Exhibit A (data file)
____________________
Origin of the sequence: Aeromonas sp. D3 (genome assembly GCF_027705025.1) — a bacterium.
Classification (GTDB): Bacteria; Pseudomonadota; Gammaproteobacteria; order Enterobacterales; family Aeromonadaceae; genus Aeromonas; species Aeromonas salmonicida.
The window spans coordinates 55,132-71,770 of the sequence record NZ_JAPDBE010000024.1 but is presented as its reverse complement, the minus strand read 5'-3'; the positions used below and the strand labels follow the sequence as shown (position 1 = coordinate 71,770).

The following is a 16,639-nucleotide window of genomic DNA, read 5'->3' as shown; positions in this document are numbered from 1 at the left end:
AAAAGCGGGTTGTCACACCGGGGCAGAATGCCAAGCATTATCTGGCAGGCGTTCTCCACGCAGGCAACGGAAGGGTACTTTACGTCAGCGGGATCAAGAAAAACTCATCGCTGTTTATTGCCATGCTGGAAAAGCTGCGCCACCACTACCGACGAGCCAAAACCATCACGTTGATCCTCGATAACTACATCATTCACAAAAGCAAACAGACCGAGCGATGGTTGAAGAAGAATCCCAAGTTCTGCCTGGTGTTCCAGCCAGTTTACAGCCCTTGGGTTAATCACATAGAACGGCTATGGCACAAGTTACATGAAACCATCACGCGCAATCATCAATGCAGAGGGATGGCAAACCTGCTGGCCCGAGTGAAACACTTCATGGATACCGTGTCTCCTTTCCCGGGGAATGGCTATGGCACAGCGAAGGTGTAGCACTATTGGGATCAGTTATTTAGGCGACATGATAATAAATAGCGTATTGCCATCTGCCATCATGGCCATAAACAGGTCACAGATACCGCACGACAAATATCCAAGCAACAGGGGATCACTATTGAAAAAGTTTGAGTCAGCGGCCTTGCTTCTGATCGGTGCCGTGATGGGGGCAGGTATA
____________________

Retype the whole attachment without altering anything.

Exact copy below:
Origin of the sequence: Aeromonas sp. D3 (genome assembly GCF_027705025.1) — a bacterium.
Classification (GTDB): Bacteria; Pseudomonadota; Gammaproteobacteria; order Enterobacterales; family Aeromonadaceae; genus Aeromonas; species Aeromonas salmonicida.
The window spans coordinates 55,132-71,770 of the sequence record NZ_JAPDBE010000024.1 but is presented as its reverse complement, the minus strand read 5'-3'; the positions used below and the strand labels follow the sequence as shown (position 1 = coordinate 71,770).

The following is a 16,639-nucleotide window of genomic DNA, read 5'->3' as shown; positions in this document are numbered from 1 at the left end:
AAAAGCGGGTTGTCACACCGGGGCAGAATGCCAAGCATTATCTGGCAGGCGTTCTCCACGCAGGCAACGGAAGGGTACTTTACGTCAGCGGGATCAAGAAAAACTCATCGCTGTTTATTGCCATGCTGGAAAAGCTGCGCCACCACTACCGACGAGCCAAAACCATCACGTTGATCCTCGATAACTACATCATTCACAAAAGCAAACAGACCGAGCGATGGTTGAAGAAGAATCCCAAGTTCTGCCTGGTGTTCCAGCCAGTTTACAGCCCTTGGGTTAATCACATAGAACGGCTATGGCACAAGTTACATGAAACCATCACGCGCAATCATCAATGCAGAGGGATGGCAAACCTGCTGGCCCGAGTGAAACACTTCATGGATACCGTGTCTCCTTTCCCGGGGAATGGCTATGGCACAGCGAAGGTGTAGCACTATTGGGATCAGTTATTTAGGCGACATGATAATAAATAGCGTATTGCCATCTGCCATCATGGCCATAAACAGGTCACAGATACCGCACGACAAATATCCAAGCAACAGGGGATCACTATTGAAAAAGTTTGAGTCAGCGGCCTTGCTTCTGATCGGTGCCGTGATGGGGGCAGGTATA